Haunted Christmas in the public square


It’s “War on Christmas” time again in the public square and, thus, in our newspapers from sea to shining sea. Rejoice, all ye lawyers.

Before we move on to a tragic, but well done (one hole, in the shape of a ghost), Washington Post story on the waves of legal silliness going on out in Loudoun County, Va., I want to establish a few basics. Yes, they will seem self contradictory, but I can’t help it. U.S. law is rather all over the place at this moment when it comes to public displays of religion.

(1) I, personally, have never understood why some religious believers think it is so important to have a creche on the lawn of their local government’s headquarters.

(2) I’ve never understood why some religious believers think it is a victory for Christianity to say that a Nativity Scene is not religious and, thus, is merely a cultural symbol. That’s a victory for the faith?

(3) In a perfect world, again in my opinion, every church in town would put up its own creche and the courthouse lawn would not be forced by choirs of lawyers to. … Well, here’s the top of the Post story.

For the better part of 50 years, a creche and a Christmas tree were the only holiday displays on the Loudoun County Courthouse grounds.

Then came the mannequin Luke Skywalker and signs celebrating the winter solstice. This month, a skeleton Santa Claus was mounted on a cross, intended by its creator to portray society’s obsession with consumerism. A pine stands adorned with tinsel — and atheist testimonials. (“I can be moral without religion,” one declares.)

Members of the Church of the Flying Spaghetti Monster are scheduled to put up their contribution this weekend. It’s a banner portraying a Nativity-style scene, but Jesus is nowhere to be found. Instead, the Virgin Mary cradles a stalk-eyed noodle-and-meatball creature, and the manger is surrounded by pirates, a solemn gnome and barnyard animals. The message proclaims: “Touched by an Angelhair.”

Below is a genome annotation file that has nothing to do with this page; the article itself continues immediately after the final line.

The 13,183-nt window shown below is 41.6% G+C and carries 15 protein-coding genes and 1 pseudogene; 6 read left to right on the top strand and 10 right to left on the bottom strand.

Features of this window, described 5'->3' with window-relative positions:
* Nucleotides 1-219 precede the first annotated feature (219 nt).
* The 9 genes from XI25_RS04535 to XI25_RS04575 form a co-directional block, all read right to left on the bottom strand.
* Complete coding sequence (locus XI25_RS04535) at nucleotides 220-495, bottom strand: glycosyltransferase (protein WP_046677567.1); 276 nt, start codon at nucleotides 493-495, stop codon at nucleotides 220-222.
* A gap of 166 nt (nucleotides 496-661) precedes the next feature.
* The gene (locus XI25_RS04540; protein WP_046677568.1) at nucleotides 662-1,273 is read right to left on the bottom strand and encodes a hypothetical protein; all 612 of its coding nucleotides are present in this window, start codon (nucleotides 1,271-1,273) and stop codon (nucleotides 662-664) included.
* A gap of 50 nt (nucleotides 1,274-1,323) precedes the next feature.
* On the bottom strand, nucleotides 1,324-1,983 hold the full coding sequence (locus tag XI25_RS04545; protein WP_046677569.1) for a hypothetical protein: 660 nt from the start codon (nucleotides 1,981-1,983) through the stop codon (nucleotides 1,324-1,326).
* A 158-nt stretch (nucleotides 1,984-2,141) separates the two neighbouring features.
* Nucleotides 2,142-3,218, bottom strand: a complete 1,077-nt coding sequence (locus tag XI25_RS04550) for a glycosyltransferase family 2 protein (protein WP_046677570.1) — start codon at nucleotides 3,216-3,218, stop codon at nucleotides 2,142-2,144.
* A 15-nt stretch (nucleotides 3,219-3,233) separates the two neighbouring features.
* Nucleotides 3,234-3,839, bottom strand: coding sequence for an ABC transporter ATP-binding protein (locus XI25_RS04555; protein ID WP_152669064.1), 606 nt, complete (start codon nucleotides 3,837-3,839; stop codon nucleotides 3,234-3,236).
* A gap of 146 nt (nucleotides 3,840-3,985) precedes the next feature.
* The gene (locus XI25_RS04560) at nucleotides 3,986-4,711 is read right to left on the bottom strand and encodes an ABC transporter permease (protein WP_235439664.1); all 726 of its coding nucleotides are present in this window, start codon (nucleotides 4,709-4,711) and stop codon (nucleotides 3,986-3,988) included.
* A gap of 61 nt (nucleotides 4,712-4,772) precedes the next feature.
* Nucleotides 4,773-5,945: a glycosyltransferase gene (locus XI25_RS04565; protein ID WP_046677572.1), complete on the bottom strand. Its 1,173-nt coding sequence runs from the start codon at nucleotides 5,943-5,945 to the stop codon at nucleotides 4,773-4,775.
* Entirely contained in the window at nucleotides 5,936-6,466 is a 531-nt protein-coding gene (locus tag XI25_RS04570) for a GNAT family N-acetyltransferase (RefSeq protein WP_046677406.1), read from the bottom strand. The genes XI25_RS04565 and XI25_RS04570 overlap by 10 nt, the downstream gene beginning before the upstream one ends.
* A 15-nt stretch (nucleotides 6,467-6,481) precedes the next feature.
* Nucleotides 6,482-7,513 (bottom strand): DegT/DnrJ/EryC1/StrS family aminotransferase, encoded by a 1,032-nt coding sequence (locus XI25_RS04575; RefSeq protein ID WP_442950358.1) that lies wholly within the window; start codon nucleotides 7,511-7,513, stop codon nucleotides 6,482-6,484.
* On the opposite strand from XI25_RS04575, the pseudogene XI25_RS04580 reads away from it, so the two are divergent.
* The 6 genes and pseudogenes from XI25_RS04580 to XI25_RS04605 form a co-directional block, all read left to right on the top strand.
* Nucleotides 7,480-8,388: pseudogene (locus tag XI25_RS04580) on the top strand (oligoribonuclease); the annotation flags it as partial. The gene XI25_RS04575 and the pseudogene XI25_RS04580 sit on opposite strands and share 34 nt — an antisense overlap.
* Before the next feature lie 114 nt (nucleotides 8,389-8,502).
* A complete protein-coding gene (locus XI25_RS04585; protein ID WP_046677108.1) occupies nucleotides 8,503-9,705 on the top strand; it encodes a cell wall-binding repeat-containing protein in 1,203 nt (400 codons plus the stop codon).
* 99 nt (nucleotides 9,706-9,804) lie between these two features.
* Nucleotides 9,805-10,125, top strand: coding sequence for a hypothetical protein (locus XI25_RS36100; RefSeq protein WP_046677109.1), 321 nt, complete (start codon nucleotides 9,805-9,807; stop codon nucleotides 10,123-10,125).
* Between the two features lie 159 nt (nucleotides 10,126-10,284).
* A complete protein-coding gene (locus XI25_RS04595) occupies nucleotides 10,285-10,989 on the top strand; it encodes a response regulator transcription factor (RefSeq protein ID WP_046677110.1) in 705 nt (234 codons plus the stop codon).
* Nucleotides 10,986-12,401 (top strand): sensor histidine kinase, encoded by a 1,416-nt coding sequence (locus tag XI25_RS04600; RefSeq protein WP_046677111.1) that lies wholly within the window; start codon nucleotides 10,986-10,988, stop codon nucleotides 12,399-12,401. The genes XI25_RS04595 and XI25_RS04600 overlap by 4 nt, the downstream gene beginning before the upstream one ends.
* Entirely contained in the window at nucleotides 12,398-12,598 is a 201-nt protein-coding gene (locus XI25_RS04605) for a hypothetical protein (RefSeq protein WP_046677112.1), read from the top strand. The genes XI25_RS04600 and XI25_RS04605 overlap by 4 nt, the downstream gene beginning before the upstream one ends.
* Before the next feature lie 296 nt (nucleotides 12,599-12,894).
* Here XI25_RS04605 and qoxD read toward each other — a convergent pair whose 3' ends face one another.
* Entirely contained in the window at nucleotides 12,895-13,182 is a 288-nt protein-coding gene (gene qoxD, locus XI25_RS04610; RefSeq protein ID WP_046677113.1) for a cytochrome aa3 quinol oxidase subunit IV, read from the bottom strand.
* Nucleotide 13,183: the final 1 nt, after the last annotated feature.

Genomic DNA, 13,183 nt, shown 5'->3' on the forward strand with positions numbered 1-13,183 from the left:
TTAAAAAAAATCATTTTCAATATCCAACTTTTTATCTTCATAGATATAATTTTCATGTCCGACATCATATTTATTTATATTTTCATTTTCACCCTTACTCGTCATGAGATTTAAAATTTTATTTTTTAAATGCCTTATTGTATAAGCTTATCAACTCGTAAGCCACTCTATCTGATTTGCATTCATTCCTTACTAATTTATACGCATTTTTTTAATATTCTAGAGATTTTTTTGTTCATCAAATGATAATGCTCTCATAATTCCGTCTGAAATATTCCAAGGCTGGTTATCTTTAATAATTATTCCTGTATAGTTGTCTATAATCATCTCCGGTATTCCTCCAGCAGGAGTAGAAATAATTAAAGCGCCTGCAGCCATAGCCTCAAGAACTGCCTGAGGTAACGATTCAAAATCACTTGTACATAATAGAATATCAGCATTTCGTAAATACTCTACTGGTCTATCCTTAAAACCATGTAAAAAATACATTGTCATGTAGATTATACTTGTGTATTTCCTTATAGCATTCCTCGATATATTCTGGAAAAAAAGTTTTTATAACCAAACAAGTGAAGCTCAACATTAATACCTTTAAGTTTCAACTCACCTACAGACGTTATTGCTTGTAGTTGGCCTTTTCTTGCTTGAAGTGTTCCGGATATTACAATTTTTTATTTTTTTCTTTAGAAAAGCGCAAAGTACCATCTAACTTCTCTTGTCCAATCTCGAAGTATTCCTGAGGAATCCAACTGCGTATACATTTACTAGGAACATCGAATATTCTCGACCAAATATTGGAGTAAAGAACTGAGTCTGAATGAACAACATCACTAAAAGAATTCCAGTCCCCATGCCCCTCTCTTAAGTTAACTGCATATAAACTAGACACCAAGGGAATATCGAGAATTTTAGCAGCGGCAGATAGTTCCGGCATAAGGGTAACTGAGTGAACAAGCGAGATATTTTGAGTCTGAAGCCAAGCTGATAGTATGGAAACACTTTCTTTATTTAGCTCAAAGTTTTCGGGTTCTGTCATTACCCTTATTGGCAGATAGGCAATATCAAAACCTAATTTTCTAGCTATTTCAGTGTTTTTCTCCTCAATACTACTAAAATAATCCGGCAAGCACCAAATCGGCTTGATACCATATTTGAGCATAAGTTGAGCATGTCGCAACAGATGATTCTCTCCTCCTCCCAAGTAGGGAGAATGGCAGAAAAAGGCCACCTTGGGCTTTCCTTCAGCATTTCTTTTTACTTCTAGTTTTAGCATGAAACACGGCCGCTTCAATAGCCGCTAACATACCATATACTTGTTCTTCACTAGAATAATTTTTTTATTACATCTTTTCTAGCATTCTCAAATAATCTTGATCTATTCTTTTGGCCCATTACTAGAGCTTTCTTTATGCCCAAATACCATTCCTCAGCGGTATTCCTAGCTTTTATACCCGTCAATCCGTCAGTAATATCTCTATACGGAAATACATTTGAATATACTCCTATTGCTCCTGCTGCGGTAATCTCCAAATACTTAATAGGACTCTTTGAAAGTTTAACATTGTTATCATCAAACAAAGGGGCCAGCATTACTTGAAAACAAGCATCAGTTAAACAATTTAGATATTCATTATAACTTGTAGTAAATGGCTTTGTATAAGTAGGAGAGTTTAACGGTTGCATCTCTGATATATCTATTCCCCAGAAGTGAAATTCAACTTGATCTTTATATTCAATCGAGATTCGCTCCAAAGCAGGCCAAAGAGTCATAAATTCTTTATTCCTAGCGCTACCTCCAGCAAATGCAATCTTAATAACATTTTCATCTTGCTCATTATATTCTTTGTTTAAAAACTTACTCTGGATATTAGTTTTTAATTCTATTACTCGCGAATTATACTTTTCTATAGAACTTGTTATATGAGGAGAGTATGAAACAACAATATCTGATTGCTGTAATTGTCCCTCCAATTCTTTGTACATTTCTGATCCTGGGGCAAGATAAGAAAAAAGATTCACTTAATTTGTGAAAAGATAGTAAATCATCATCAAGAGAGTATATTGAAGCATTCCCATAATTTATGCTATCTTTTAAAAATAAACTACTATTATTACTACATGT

With the new displays, a new tradition was born: a charged seasonal debate.

And so forth and so on.

What the story does is effectively portray the political warfare that surrounds the embattled lawn. It also shows the deeply emotions that all of this touches for many citizens — on both sides.

What it does not do, however, is talk to any of the Christian leaders who are either (a) super-pro creche, alone (a position hard to justify under “equal access” legal principles), (b) those clergy happily willing to settle for the crazy mix that currently exist or (c) those who would like to see the flip side of “equal access” honored, with the government choosing the legal option of rejecting all displays while leaving the lawn clean, while churches blanket the town in traditional forms of Christmas celebration — on their own lawns and on those of their members.

At one point readers are told:

Despite a flurry of tongue-in-cheek news reports about the controversy, most in Loudoun don’t find it a laughing matter. Some say the issue is about freedom of speech or the separation of church and state; others say it is about the importance of preserving a cherished small-town tradition.

Stanley Caulkins, who moved to Leesburg in 1937, remembers the first time the Nativity scene was put up at the corner of the courthouse lawn.

Caulkins, who has owned Caulkins Jewelers in downtown Leesburg for more than a half-century, sees the creche as a valued symbol, something that should not be messed with. He went before the County Board of Supervisors two years ago to argue that it should stay. Last week, he said that he still does not understand why the issue engenders such controversy.

“The creche is not religious,” Caulkins said, his voice trembling. “It is a belief symbol. You have to believe in something.” His eyes were glazed with tears.